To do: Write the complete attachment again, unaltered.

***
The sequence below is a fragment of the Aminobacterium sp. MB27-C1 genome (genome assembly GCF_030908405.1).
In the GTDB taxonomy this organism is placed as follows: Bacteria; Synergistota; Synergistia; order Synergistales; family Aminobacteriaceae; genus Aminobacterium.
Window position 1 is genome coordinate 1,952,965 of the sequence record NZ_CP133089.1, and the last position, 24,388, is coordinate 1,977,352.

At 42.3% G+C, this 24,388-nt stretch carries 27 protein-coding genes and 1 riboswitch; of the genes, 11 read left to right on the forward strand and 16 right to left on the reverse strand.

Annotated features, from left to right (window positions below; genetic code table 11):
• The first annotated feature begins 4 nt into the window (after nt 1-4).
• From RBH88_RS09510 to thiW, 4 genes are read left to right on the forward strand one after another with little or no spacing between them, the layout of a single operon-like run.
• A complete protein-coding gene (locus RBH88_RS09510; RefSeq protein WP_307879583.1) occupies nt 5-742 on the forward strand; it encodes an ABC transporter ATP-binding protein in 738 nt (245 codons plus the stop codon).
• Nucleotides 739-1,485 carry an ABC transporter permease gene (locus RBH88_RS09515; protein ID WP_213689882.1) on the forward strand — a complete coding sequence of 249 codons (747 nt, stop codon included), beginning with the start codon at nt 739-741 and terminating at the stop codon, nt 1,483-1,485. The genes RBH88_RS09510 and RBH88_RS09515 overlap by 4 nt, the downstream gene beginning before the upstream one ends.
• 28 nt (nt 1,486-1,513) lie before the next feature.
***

The sequence below is a fragment of the Aminobacterium sp. MB27-C1 genome (genome assembly GCF_030908405.1).
In the GTDB taxonomy this organism is placed as follows: Bacteria; Synergistota; Synergistia; order Synergistales; family Aminobacteriaceae; genus Aminobacterium.
Window position 1 is genome coordinate 1,952,965 of the sequence record NZ_CP133089.1, and the last position, 24,388, is coordinate 1,977,352.

At 42.3% G+C, this 24,388-nt stretch carries 27 protein-coding genes and 1 riboswitch; of the genes, 11 read left to right on the forward strand and 16 right to left on the reverse strand.

Annotated features, from left to right (window positions below; genetic code table 11):
• The first annotated feature begins 4 nt into the window (after nt 1-4).
• From RBH88_RS09510 to thiW, 4 genes are read left to right on the forward strand one after another with little or no spacing between them, the layout of a single operon-like run.
• A complete protein-coding gene (locus RBH88_RS09510; RefSeq protein WP_307879583.1) occupies nt 5-742 on the forward strand; it encodes an ABC transporter ATP-binding protein in 738 nt (245 codons plus the stop codon).
• Nucleotides 739-1,485 carry an ABC transporter permease gene (locus RBH88_RS09515; protein ID WP_213689882.1) on the forward strand — a complete coding sequence of 249 codons (747 nt, stop codon included), beginning with the start codon at nt 739-741 and terminating at the stop codon, nt 1,483-1,485. The genes RBH88_RS09510 and RBH88_RS09515 overlap by 4 nt, the downstream gene beginning before the upstream one ends.
• 28 nt (nt 1,486-1,513) lie before the next feature.